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91
Boosting algorithms: Regularization, prediction and model fitting
 Statistical Science
, 2007
"... Abstract. We present a statistical perspective on boosting. Special emphasis is given to estimating potentially complex parametric or nonparametric models, including generalized linear and additive models as well as regression models for survival analysis. Concepts of degrees of freedom and correspo ..."
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Cited by 96 (12 self)
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Abstract. We present a statistical perspective on boosting. Special emphasis is given to estimating potentially complex parametric or nonparametric models, including generalized linear and additive models as well as regression models for survival analysis. Concepts of degrees of freedom and corresponding Akaike or Bayesian information criteria, particularly useful for regularization and variable selection in highdimensional covariate spaces, are discussed as well. The practical aspects of boosting procedures for fitting statistical models are illustrated by means of the dedicated opensource software package mboost. This package implements functions which can be used for model fitting, prediction and variable selection. It is flexible, allowing for the implementation of new boosting algorithms optimizing userspecified loss functions. Key words and phrases: Generalized linear models, generalized additive models, gradient boosting, survival analysis, variable selection, software. 1.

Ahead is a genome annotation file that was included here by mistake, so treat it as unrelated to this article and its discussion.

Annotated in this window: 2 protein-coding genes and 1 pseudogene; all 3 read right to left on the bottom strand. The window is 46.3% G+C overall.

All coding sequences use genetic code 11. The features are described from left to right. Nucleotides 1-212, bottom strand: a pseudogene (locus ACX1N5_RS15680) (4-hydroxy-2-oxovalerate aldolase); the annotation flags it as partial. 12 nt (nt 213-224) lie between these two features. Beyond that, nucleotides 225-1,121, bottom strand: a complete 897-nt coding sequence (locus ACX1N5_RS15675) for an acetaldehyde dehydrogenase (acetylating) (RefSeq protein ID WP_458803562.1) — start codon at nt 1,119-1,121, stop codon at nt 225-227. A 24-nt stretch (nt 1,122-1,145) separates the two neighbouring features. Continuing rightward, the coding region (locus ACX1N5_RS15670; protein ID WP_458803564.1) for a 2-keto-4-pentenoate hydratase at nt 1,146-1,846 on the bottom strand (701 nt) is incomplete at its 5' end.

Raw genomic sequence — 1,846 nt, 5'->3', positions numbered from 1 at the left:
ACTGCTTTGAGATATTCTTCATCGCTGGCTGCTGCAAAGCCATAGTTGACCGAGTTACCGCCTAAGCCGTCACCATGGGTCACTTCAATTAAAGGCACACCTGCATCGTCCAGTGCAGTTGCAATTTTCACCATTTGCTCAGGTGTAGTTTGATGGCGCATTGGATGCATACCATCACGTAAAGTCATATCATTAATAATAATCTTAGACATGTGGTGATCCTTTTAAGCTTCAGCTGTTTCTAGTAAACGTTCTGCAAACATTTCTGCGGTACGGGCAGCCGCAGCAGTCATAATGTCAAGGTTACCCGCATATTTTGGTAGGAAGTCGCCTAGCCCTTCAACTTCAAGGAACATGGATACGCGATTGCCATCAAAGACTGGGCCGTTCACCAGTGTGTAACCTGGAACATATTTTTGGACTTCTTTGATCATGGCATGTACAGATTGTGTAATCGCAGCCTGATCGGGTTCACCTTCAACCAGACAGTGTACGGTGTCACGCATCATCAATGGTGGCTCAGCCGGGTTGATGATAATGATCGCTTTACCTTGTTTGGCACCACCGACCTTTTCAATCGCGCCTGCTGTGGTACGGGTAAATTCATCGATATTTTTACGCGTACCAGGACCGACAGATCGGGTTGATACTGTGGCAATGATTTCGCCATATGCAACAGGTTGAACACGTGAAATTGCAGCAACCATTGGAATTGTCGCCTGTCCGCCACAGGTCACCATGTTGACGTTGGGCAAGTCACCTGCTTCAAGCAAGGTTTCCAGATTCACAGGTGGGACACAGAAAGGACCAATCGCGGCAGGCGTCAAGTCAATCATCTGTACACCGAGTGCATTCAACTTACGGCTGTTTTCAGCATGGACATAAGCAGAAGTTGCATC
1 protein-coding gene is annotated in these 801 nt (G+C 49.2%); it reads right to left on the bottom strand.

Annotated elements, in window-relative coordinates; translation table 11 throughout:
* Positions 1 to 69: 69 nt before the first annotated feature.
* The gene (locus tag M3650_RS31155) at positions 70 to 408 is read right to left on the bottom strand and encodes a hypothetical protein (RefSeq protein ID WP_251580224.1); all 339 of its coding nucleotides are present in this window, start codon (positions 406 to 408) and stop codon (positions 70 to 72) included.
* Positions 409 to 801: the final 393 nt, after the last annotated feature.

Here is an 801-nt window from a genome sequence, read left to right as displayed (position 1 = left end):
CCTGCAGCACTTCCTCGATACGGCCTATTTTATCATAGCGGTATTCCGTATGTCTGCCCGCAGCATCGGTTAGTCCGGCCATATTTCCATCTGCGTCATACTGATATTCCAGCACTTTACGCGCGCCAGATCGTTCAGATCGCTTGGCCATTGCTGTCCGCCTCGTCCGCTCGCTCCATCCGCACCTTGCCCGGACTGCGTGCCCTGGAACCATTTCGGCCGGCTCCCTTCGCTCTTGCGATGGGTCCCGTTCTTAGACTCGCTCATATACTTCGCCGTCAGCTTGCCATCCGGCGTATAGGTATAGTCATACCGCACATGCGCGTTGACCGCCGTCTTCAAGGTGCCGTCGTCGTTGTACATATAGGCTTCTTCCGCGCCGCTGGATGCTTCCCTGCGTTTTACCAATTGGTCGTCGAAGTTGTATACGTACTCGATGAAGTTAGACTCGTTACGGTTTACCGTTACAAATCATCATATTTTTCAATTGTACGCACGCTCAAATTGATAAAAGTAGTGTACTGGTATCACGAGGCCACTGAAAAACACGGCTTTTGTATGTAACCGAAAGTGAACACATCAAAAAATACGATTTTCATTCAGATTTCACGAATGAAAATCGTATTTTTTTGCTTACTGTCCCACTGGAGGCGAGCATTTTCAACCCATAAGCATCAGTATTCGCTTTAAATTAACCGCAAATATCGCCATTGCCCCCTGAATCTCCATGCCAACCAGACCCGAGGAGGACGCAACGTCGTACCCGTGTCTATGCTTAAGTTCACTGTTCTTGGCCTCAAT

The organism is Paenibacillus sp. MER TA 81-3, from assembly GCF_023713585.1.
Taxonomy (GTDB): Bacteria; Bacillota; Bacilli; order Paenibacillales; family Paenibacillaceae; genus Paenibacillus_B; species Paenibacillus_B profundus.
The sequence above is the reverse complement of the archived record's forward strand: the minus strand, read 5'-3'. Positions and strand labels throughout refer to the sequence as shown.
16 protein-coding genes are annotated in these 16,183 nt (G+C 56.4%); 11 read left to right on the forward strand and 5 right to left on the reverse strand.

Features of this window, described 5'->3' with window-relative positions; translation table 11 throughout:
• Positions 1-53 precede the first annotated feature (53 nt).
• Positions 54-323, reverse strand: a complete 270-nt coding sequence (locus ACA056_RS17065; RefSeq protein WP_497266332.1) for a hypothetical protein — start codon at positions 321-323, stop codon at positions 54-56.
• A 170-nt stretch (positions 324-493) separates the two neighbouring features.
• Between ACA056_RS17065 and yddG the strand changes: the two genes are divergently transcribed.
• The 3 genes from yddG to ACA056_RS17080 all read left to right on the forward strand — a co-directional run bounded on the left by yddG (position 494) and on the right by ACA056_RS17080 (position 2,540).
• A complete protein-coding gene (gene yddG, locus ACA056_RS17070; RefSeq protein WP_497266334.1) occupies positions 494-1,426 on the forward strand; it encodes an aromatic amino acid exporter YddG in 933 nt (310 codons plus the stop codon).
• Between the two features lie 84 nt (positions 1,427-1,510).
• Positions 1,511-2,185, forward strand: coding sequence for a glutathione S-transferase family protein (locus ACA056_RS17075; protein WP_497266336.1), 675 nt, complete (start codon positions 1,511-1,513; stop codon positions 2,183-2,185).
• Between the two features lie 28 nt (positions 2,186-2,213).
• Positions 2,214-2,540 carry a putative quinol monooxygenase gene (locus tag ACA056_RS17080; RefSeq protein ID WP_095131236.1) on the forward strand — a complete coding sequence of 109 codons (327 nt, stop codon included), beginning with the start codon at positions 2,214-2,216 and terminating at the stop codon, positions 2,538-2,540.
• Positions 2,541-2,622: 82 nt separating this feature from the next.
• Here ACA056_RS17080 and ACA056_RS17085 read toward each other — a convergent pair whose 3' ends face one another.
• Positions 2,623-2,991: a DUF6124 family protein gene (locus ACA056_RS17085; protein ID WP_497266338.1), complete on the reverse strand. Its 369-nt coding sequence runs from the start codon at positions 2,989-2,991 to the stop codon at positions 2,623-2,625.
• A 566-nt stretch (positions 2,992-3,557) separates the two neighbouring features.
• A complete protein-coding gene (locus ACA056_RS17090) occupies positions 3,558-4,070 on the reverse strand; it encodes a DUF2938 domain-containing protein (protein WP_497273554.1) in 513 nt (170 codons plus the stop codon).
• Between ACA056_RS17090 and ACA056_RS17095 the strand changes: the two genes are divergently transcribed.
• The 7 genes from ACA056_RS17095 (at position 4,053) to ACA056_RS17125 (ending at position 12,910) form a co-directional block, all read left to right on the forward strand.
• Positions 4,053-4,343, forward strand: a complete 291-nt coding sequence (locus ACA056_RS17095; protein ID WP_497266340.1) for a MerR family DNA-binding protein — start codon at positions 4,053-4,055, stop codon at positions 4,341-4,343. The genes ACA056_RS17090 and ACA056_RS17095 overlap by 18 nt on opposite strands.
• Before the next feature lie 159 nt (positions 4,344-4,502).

Nearideal model selection by ℓ1 minimization
, 2008
"... We consider the fundamental problem of estimating the mean of a vector y = Xβ + z, where X is an n × p design matrix in which one can have far more variables than observations and z is a stochastic error term—the socalled ‘p> n ’ setup. When β is sparse, or more generally, when there is a sparse ..."
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Cited by 85 (4 self)
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We consider the fundamental problem of estimating the mean of a vector y = Xβ + z, where X is an n × p design matrix in which one can have far more variables than observations and z is a stochastic error term—the socalled ‘p> n ’ setup. When β is sparse, or more generally, when there is a sparse subset of covariates providing a close approximation to the unknown mean vector, we ask whether or not it is possible to accurately estimate Xβ using a computationally tractable algorithm. We show that in a surprisingly wide range of situations, the lasso happens to nearly select the best subset of variables. Quantitatively speaking, we prove that solving a simple quadratic program achieves a squared error within a logarithmic factor of the ideal mean squared error one would achieve with an oracle supplying perfect information about which variables should be included in the model and which variables should not. Interestingly, our results describe the average performance of the lasso; that is, the performance one can expect in an vast majority of cases where Xβ is a sparse or nearly sparse superposition of variables, but not in all cases. Our results are nonasymptotic and widely applicable since they simply require that pairs of predictor variables are not too collinear.
SparseNet: Coordinate Descent with NonConvex Penalties
, 2009
"... We address the problem of sparse selection in linear models. A number of nonconvex penalties have been proposed for this purpose, along with a variety of convexrelaxation algorithms for finding good solutions. In this paper we pursue the coordinatedescent approach for optimization, and study its ..."